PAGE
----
Discussion

Intranodal palisaded myofibroblastoma (IPM) is a rare benign mesenchymal intranodal proliferation composed of myofibroblastic cells [1]. The process usually involves a solitary groin lymph node, involvement of submandibular/neck, mediastinum has been described. The peritoneum location is extremly rare with only one case reported in the litterature [2]. IPM was initially describded by Deligdish and Katz as neurilemmoma or schwannoma and later classified as palisaded myofibroblastoma by Weiss [3,4].

 

IPM affects patients range from 19-78 years of age, with a peak incidence in the sixth decade. The male to female ration is approximately 3 to 2 without specific race [5]. The clinical presentation is generally a slow growing mass with paineless [2]. In the retroperitoneum case reported, pain with right flank mass was the principal symptoms. In our case, this tumor was discovered fortunatly as lymphadenopathy.

 

Gross examination reveals a 0,6 to 6,0 cm, well circumscribed, rubbery to firm mass that on cut section is gray-white with brown hemorragic foci. In some cases, a residual white lympoid tissu may be present at the periphery. Histologic examination demonstrates an intranodal, spindle cell proliferation arranged in sheets and short intersecting fasciles with focal palisading. Areas of hemorrhage and hemosiderin deposition are usually present. There are usually scattered islands of collagen with peripheral stellate or starbust-like extensions resembling to amiantoid fibers. Mitotic activity is typically low [6,7]. The spindle cells of IPM are immunoreactive for actin and nonreactive for desmin, S-100 protein, glial fibrillary acidic protein (GFAP), synaptophysin, EMA and keratin cocktail. Examined cases have been negative for human herpesvirus (HHV)-8 or Epstein Barr Virus (EBV) polymerase chain reaction products [5]. This immunoprofile supports the notion that IPM is probably arising from myofibroblast or smooth muscle cell of the lymph node blood vessels [3].

 

The most differential diagnosis for IPM includes schwannoma, Kaposi sarcoma, gastrointestinal stromal tumor, spindle cell melanoma, and metastatic spindle cell sarcoma.

 

The clinical history, examination and typical histological characteristics help in the correct diagnosis of the IPM [8]. Intranodal Schwannoma has a predilection for sinusoidal regions of the lymph node and generally exhibits more nuclear atypia with a higher mitotic rate than IPM, the tumor cells are positive for S100 protein. Kaposi Sarcoma shows numerous slit-like vascular spaces, extravasation of red blood cells, grape-like clusters of eosinophilic hyaline bodies and nuclear immunoreactivity for HHV8 [8]. Nodal sarcoma metastases are uncommon and typically feature much more atypia and mitotic activity than are seen in IPM. Furthermore, spindle cell melanoma can be differentiated from IPM by high proliferative activity and marked cellular atypia. Spindle cell melanoma is also positive for S100 and HMB-45 [9]. The gastrointestinal stromal tumor is positive for CD117/C- kit while IPM is negative [2].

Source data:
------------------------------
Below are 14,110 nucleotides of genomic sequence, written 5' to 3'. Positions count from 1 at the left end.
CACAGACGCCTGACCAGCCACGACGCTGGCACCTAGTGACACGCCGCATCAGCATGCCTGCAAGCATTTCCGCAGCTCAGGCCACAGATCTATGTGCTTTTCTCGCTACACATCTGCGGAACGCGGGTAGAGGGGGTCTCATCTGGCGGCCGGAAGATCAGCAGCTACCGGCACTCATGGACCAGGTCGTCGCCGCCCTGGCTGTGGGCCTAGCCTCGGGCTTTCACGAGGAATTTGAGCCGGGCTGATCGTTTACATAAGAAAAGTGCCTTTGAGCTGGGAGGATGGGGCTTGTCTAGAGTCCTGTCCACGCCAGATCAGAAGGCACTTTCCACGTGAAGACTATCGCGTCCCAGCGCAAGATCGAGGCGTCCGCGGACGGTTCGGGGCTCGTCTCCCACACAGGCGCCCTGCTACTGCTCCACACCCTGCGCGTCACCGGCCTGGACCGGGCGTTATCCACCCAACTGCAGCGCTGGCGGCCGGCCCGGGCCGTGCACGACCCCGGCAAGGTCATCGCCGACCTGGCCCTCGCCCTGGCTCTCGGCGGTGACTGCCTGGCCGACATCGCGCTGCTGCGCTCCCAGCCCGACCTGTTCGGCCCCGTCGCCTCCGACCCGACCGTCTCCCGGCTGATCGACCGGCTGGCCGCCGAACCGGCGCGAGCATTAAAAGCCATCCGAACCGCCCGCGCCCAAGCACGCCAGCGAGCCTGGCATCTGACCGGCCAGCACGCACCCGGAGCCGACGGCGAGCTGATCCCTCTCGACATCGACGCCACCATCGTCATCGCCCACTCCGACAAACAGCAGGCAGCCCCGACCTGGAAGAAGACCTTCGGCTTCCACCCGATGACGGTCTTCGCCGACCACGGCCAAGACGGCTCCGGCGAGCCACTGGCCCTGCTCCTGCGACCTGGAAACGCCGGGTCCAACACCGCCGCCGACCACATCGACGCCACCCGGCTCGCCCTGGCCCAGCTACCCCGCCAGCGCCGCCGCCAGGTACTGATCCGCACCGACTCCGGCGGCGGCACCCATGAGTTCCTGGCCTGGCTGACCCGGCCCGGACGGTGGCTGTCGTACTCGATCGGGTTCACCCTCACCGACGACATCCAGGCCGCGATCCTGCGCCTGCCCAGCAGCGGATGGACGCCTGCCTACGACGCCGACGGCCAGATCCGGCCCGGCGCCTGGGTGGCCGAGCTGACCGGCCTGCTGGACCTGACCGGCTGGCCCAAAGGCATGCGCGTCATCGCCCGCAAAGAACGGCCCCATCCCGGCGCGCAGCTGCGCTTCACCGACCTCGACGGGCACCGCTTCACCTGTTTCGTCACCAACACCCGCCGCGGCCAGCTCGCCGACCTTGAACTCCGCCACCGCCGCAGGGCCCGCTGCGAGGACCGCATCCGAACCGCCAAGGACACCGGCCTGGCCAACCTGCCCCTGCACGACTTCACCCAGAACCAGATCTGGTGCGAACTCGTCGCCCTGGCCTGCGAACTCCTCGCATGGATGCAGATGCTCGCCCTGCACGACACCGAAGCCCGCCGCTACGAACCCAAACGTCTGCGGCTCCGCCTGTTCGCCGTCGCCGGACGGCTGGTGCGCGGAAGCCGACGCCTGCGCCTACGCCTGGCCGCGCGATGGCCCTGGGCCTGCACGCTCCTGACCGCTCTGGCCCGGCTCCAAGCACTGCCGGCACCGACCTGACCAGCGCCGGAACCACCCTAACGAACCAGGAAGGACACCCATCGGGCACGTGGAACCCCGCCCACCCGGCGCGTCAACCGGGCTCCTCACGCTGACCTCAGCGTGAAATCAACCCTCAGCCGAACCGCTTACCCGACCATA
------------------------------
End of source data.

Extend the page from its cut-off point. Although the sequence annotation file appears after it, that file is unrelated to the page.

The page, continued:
For treatment, simple local excision is the treatment of choice, with benign clinical course and very low or negligible rate of recurrence [10].

 

 

Conclusion

IPM in the retroperitoneum region is an original case and will be the second case in the literature. This report raises questions about etiology and pathogenesis of this tumor. IPM should be kept in mind for differential diagnosis in patients presenting an abdominal mass in the retropreitoneal region.

 

 

Competing interests

The authors declare no competing interests.

 

 

Authors’ contributions

HL, MK, EB analyzed and interpreted the patient data, drafted the manuscript and made the figures. EB and MK performed the histological examination, made the diagnosis and revised the manuscript. All authors read and approved the final manuscript.

 

 

Figures

Figure 1: low power view of the tumour with interlacing fascicles of spindle cells

Figure 2: high power view of the tumour with hemosiderin pigment and lymphoid cell with irregular distribution observed among the spindle cells

Figure 3: high power view of the tumour showing short fascicles of spindle cells and amianthoid fibres

Figure 4: high power view of the tumour showing strong expression of Smooth muscle actin (SMA)

 

 

References